This year every part of the country, from the Shetland Islands to Cornwall, was represented in the Wood Awards entries and it was, in fact, in one of these remote locations that the overall Gold winner was found.

The New Shetland Museum & Archives in Lerwick, Shetland Islands, scooped the top prize, as well as winning the Commercial & Public Access category. Inspired by Lerwick’s traditional waterfront structures, architects BDP used prefabricated cassettes of Siberian larch to clad the four-storey Boat Hall, while throughout the museum, reclaimed English oak features in the floors, windows and restaurant furniture.

Two visitor centres in the Commercial & Public Access category were highly commended. Anglesey Abbey visitor centre in Cambridgeshire features western red cedar cladding, a southern yellow pine deck and European oak internal joinery, while at the Culloden Battlefield in Inverness, Scottish larch is used for exterior cladding and internal linings, with all other joinery in oiled British oak.

Double winner

The Structural award, and the special award for Offsite Construction, went to The Stadthaus, Murray Grove, which also won this year’s TTJ Achievement in Engineered Timber Award. Designed by Waugh Thistleton Architects and constructed using KLH’s cross-laminated spruce panels, the nine-storey structure is the tallest residential building in the world. Spruce also features in the Aston Martin Design Studio, which was highly commended in the Structural category. The laminated timber structure, manufactured off site, was erected and watertight in four weeks.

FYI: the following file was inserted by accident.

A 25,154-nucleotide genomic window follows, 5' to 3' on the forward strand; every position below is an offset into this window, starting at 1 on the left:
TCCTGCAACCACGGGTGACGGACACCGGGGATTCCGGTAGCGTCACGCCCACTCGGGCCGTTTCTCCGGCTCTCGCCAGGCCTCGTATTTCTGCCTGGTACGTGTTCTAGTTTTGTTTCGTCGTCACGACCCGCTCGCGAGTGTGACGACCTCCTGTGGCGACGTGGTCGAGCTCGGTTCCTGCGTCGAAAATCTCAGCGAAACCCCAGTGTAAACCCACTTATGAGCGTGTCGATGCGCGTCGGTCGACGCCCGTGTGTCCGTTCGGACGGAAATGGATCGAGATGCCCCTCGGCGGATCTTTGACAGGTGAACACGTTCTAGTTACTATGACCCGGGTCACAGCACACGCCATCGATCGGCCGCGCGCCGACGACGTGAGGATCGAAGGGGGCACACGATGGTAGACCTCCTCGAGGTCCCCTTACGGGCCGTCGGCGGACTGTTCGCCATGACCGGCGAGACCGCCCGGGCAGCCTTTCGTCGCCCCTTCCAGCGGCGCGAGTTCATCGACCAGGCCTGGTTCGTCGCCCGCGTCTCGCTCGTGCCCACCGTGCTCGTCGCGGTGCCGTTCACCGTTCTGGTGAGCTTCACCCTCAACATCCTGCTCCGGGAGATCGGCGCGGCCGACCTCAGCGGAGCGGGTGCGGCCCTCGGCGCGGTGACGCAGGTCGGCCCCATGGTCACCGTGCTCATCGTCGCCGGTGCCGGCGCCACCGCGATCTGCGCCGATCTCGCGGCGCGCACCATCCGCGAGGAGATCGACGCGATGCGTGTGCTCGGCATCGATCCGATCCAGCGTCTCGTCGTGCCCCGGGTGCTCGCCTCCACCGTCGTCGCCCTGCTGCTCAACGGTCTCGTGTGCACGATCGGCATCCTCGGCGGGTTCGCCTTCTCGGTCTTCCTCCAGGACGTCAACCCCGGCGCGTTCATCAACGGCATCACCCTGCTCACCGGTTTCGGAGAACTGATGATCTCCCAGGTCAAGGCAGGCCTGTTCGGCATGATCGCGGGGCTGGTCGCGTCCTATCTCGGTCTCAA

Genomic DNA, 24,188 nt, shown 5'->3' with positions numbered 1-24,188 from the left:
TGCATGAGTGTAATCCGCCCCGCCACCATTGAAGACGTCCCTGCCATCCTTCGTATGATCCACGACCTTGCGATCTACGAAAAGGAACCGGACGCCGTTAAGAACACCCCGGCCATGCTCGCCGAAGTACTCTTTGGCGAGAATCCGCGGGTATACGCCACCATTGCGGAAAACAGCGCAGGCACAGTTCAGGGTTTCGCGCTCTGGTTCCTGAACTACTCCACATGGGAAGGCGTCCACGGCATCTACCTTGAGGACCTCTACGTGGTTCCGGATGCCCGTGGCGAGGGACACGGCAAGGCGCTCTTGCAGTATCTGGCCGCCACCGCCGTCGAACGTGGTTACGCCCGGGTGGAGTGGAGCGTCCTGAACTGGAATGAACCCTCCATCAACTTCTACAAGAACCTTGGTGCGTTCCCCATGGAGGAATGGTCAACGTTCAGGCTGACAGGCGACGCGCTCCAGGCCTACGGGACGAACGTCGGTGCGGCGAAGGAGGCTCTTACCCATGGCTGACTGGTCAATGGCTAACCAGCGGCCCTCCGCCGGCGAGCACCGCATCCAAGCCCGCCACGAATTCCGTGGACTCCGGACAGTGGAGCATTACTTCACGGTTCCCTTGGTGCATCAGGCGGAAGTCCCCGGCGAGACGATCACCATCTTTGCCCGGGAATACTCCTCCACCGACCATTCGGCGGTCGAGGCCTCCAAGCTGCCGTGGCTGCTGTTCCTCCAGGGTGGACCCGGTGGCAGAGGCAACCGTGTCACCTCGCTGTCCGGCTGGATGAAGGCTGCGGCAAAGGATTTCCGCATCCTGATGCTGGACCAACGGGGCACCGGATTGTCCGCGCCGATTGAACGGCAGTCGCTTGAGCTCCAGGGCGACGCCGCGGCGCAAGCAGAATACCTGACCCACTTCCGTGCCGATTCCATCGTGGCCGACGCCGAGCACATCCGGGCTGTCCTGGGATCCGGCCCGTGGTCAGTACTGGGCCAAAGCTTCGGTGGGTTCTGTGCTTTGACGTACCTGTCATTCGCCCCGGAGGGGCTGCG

Simon Conder Associates, whose Pinions Barn earned Gold in 2005, won the Private category with Halligan House, a single-storey home featuring a European redwood roof structure and iroko fencing and decking. Alison Brooks Architects’ Herringbone Houses, featuring ipe cladding, were highly commended.

The Conservation & Restoration prize went to Whitestaunton Manor, a Grade I listed house in Somerset. The work, all in English oak, included restoration of a hammer beam roof, a coffered ceiling, panelling and medieval windbracing.

Highly commended in this category was Out of the Hat, a timber framed building in Tewkesbury which was on English Heritage‘s Buildings at Risk register.

The Furniture prize went to the Sleeping Dragon, an 8.5m curving oak seat, which the judges described as “a superbly executed and imaginative piece”.

They also highly commended Tim Jeffree’s “beautifully crafted” Cope Chest in Tewkesbury Abbey.

In the special awards, the Lindisfarne Castle Ticket Hut in Northumberland won the Best Small Project, while the “thoroughly well executed” New North Gallery at St George’s Church, London, was highly commended.

The Best Use of British Timber went to the “wonderfully imaginative” Collector Earl’s Garden at Arundel Castle, while the prize for Best Use of Panel Products, a category introduced this year, went to the Taylor Library at Corpus Christi College, Cambridge.